Day Four - Where is the tribal art after all?
This will be a rather uneventful day since our itinerary is to drive from Mammoth Hot Springs to Salt Lake City. That is to be our overnight stop on our way to Bryce Canyon and Zion National Parks.
I say relatively because it was not without some interesting sightings.
But first, we did breakfast again at opening time in the Mammoth Hot springs dining room. I bravely ordered the scrambled eggs again. This time they were steaming as they should be. Maybe it was a result of my earlier complaint. Or maybe it was simply because we were among the first in the dining room, assuring prompt service.
Whatever, the eggs were eggscelent. (Yeah. I know. But could you have resisted?)
We drove south to Madison and west to the West Entrance to the park at West Yellowstone, Montana. Despite warnings about road construction between Norris and Madison, our travel was largely uninterrupted. Early morning driving almost always works out that way.
Before leaving the park we encountered a grizzly bear.
It was in an adjacent field. It was our second grizzly bear sighting and our clearest look at the bear. Again, it was a Park Ranger's car parked on the side of the road that alerted us.
I recommend anyone driving through the park to slow down when they see a Park Ranger vehicle at the side of the road. Not only for safety, but also because there may be something to see that you would otherwise miss.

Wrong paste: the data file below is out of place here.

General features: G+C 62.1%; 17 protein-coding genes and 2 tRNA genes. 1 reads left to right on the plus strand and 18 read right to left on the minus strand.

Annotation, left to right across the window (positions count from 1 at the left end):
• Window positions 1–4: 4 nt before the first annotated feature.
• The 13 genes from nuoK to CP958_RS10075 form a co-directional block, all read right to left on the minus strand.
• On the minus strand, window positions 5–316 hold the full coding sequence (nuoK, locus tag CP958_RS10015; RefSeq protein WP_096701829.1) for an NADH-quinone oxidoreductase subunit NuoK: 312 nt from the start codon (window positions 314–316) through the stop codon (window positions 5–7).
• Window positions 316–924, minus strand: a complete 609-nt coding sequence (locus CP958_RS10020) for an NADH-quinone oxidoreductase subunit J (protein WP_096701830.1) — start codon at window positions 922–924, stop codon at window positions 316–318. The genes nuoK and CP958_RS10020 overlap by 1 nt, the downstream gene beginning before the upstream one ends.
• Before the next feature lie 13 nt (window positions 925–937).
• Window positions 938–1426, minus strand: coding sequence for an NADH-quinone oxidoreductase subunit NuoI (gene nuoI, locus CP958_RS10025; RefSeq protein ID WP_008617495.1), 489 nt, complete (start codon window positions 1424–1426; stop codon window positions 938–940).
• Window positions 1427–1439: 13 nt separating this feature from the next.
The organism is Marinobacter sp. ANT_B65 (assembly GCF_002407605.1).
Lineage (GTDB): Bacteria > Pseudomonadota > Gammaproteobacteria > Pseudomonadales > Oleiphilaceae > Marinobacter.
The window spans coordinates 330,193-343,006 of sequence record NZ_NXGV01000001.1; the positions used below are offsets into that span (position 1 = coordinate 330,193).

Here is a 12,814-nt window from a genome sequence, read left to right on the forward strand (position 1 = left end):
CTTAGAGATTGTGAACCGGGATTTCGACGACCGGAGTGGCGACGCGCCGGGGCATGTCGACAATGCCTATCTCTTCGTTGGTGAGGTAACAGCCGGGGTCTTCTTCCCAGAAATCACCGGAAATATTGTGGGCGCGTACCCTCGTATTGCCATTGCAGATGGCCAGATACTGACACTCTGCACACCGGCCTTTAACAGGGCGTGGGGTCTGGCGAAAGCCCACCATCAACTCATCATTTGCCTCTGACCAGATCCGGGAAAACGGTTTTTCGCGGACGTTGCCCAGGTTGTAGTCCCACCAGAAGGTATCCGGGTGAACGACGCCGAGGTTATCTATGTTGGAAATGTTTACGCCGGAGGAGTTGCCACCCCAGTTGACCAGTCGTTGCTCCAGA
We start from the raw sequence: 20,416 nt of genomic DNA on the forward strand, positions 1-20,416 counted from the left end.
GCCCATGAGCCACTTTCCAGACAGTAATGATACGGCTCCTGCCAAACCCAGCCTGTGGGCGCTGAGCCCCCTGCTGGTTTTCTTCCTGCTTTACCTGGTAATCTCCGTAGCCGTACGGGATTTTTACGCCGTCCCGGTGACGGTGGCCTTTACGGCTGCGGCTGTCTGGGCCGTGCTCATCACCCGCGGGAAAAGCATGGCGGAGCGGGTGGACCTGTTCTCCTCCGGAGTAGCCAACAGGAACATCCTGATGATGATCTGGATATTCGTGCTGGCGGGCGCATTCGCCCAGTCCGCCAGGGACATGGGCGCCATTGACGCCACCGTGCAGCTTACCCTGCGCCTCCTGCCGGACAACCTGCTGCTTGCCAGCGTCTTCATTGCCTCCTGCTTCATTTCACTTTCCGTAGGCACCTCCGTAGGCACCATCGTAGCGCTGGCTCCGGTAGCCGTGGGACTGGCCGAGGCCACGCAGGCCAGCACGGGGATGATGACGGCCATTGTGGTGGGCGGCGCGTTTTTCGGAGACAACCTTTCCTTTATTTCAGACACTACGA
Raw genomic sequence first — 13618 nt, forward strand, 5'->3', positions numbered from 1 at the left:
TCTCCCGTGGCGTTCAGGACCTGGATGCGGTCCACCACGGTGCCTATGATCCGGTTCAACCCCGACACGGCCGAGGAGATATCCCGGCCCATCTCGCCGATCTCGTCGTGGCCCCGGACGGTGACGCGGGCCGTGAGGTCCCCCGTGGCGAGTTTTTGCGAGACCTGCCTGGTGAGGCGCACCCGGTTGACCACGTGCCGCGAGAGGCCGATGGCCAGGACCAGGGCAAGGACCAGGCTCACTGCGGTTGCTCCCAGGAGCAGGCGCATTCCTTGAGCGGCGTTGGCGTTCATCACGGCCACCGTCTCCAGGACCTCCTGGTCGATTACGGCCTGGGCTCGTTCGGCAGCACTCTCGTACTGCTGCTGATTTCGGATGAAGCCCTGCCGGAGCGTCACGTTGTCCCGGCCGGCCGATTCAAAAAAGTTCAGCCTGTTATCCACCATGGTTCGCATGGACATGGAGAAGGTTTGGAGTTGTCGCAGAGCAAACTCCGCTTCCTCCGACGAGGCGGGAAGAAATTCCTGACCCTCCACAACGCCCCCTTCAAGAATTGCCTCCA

Not long after seeing the bear, we encountered a group of bisons.
They were ambling along the side of the road, as if they owned it. Wait, maybe they do. Anyway, we slowed and got a great picture.
Not far down the road, Melissa spotted an eagle's nest in the trees, and then a eagle sitting on a nearby branch. It was the only eagle we have seen so far.
One of the unwritten rules of the road in wilderness areas is to flash your headlamps after passing wildlife on or near the road, as a warning to approaching drivers form the other direction.
Upon leaving the park, the change in ambience was stunning.
From the forest primevil to a string of stores, restaurants, motels and signs promoting them. As much of an assault on the sense that it is, I can see that it might be a welcome sight if one was leaving or approaching the park without a place to stay or eat.
From West Yellowstone it was south to Idaho Falls.
Then on Interstate 15 to Salt Lake City. As we approached Salt Lake City, in fact several miles before, we could see the northern reaches of the Great Salt Lake. It is a huge lake. One can understand how the Mormons moving west after persecutions in Illinois and on the way, would think they had found the promised land.
Otherwise, we found Salt lake City a confusing layout to get around.
It is laid out sensibly, on a square grid. But the names of the streets, and the signs that identify them, change at what seems to be a random logic. We wanted to get to Temple Square, if only as tourists to see this important site. We could not figure out how to get there. The best we could do was see the spires from our hotel room.
Incidentally, we stayed at the Howard Johnson Express Inn, largely for reasons of price and a pool. The latter was a granddaughter's requirement. The former was... well, you understand. We dined early at Applebee's in the Gateway Center. The steak was surprisingly good. Who woulda thought?
Tomorrow, we will be up early, taking advantage of Howard Johnson's complimentary continental breakfast, and off for Bryce and Zion.
We have yet to encounter any Native American art. But we already have plenty of it. You can check it out at ZuniLink.com, Native-JewelryLink.com and Native-PotteryLink.com